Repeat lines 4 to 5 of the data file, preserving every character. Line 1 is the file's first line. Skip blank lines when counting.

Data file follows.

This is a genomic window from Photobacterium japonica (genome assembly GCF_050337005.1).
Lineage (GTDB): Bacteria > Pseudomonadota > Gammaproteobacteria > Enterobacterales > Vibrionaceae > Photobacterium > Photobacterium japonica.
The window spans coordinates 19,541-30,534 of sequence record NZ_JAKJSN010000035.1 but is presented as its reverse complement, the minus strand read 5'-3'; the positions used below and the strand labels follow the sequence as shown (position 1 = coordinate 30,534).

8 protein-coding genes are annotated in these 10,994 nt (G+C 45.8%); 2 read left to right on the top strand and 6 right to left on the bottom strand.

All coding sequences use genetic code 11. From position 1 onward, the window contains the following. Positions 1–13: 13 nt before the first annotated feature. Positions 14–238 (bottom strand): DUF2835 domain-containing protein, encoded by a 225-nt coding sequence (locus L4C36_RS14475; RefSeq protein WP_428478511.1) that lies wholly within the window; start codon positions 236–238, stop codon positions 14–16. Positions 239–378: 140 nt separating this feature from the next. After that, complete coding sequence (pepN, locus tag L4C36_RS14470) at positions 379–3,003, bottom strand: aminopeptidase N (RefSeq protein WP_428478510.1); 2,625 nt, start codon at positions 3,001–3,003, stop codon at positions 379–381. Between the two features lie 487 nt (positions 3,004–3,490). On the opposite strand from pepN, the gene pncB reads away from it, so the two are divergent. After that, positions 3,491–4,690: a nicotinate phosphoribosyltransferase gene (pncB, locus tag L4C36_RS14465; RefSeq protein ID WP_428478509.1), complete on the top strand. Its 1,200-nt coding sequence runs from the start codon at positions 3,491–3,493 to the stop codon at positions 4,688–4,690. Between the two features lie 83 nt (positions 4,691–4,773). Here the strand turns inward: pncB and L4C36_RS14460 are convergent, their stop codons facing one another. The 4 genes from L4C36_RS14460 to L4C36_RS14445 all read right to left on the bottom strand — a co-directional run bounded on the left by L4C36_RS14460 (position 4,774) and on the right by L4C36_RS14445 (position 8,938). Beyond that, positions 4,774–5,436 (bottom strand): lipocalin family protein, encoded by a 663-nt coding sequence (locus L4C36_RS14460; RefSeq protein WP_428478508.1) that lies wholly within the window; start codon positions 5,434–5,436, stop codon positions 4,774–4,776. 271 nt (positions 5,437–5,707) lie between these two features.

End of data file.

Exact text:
8 protein-coding genes are annotated in these 10,994 nt (G+C 45.8%); 2 read left to right on the top strand and 6 right to left on the bottom strand.

All coding sequences use genetic code 11. From position 1 onward, the window contains the following. Positions 1–13: 13 nt before the first annotated feature. Positions 14–238 (bottom strand): DUF2835 domain-containing protein, encoded by a 225-nt coding sequence (locus L4C36_RS14475; RefSeq protein WP_428478511.1) that lies wholly within the window; start codon positions 236–238, stop codon positions 14–16. Positions 239–378: 140 nt separating this feature from the next. After that, complete coding sequence (pepN, locus tag L4C36_RS14470) at positions 379–3,003, bottom strand: aminopeptidase N (RefSeq protein WP_428478510.1); 2,625 nt, start codon at positions 3,001–3,003, stop codon at positions 379–381. Between the two features lie 487 nt (positions 3,004–3,490). On the opposite strand from pepN, the gene pncB reads away from it, so the two are divergent. After that, positions 3,491–4,690: a nicotinate phosphoribosyltransferase gene (pncB, locus tag L4C36_RS14465; RefSeq protein ID WP_428478509.1), complete on the top strand. Its 1,200-nt coding sequence runs from the start codon at positions 3,491–3,493 to the stop codon at positions 4,688–4,690. Between the two features lie 83 nt (positions 4,691–4,773). Here the strand turns inward: pncB and L4C36_RS14460 are convergent, their stop codons facing one another. The 4 genes from L4C36_RS14460 to L4C36_RS14445 all read right to left on the bottom strand — a co-directional run bounded on the left by L4C36_RS14460 (position 4,774) and on the right by L4C36_RS14445 (position 8,938). Beyond that, positions 4,774–5,436 (bottom strand): lipocalin family protein, encoded by a 663-nt coding sequence (locus L4C36_RS14460; RefSeq protein WP_428478508.1) that lies wholly within the window; start codon positions 5,434–5,436, stop codon positions 4,774–4,776. 271 nt (positions 5,437–5,707) lie between these two features.